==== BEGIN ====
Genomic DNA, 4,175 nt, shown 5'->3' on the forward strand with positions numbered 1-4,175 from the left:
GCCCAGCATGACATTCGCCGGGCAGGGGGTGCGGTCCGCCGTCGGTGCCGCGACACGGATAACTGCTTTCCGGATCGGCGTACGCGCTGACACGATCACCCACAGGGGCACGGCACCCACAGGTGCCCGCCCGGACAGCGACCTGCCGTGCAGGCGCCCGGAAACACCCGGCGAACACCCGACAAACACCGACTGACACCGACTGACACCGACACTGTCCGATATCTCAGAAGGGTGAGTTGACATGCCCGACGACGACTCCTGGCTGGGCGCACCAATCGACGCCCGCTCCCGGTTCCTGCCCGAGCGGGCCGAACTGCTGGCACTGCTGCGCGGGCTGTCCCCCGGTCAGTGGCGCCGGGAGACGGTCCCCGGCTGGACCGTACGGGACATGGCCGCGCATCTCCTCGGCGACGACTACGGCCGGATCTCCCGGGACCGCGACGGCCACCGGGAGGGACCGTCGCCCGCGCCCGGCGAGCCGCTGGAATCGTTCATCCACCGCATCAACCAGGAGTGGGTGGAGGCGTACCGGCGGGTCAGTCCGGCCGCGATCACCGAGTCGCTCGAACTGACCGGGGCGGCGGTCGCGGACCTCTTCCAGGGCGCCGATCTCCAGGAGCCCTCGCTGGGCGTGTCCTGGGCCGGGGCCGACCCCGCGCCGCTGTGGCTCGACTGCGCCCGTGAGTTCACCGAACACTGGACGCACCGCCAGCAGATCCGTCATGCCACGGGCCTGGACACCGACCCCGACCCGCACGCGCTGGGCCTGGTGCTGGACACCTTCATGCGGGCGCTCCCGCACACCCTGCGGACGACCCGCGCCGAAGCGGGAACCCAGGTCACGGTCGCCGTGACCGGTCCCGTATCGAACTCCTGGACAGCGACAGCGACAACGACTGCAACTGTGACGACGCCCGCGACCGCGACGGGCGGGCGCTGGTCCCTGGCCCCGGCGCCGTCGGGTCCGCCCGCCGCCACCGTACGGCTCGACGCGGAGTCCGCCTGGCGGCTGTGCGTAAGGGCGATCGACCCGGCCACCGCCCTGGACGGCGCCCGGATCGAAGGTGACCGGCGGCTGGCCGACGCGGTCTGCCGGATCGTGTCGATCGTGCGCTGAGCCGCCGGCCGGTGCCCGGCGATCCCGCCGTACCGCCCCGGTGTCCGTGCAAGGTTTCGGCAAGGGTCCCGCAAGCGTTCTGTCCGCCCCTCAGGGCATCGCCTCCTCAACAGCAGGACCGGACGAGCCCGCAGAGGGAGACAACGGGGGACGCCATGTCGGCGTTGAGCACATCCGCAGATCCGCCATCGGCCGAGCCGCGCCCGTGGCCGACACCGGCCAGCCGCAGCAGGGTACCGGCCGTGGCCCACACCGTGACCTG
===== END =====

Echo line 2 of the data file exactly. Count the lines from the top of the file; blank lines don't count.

GCCCAGCATGACATTCGCCGGGCAGGGGGTGCGGTCCGCCGTCGGTGCCGCGACACGGATAACTGCTTTCCGGATCGGCGTACGCGCTGACACGATCACCCACAGGGGCACGGCACCCACAGGTGCCCGCCCGGACAGCGACCTGCCGTGCAGGCGCCCGGAAACACCCGGCGAACACCCGACAAACACCGACTGACACCGACTGACACCGACACTGTCCGATATCTCAGAAGGGTGAGTTGACATGCCCGACGACGACTCCTGGCTGGGCGCACCAATCGACGCCCGCTCCCGGTTCCTGCCCGAGCGGGCCGAACTGCTGGCACTGCTGCGCGGGCTGTCCCCCGGTCAGTGGCGCCGGGAGACGGTCCCCGGCTGGACCGTACGGGACATGGCCGCGCATCTCCTCGGCGACGACTACGGCCGGATCTCCCGGGACCGCGACGGCCACCGGGAGGGACCGTCGCCCGCGCCCGGCGAGCCGCTGGAATCGTTCATCCACCGCATCAACCAGGAGTGGGTGGAGGCGTACCGGCGGGTCAGTCCGGCCGCGATCACCGAGTCGCTCGAACTGACCGGGGCGGCGGTCGCGGACCTCTTCCAGGGCGCCGATCTCCAGGAGCCCTCGCTGGGCGTGTCCTGGGCCGGGGCCGACCCCGCGCCGCTGTGGCTCGACTGCGCCCGTGAGTTCACCGAACACTGGACGCACCGCCAGCAGATCCGTCATGCCACGGGCCTGGACACCGACCCCGACCCGCACGCGCTGGGCCTGGTGCTGGACACCTTCATGCGGGCGCTCCCGCACACCCTGCGGACGACCCGCGCCGAAGCGGGAACCCAGGTCACGGTCGCCGTGACCGGTCCCGTATCGAACTCCTGGACAGCGACAGCGACAACGACTGCAACTGTGACGACGCCCGCGACCGCGACGGGCGGGCGCTGGTCCCTGGCCCCGGCGCCGTCGGGTCCGCCCGCCGCCACCGTACGGCTCGACGCGGAGTCCGCCTGGCGGCTGTGCGTAAGGGCGATCGACCCGGCCACCGCCCTGGACGGCGCCCGGATCGAAGGTGACCGGCGGCTGGCCGACGCGGTCTGCCGGATCGTGTCGATCGTGCGCTGAGCCGCCGGCCGGTGCCCGGCGATCCCGCCGTACCGCCCCGGTGTCCGTGCAAGGTTTCGGCAAGGGTCCCGCAAGCGTTCTGTCCGCCCCTCAGGGCATCGCCTCCTCAACAGCAGGACCGGACGAGCCCGCAGAGGGAGACAACGGGGGACGCCATGTCGGCGTTGAGCACATCCGCAGATCCGCCATCGGCCGAGCCGCGCCCGTGGCCGACACCGGCCAGCCGCAGCAGGGTACCGGCCGTGGCCCACACCGTGACCTG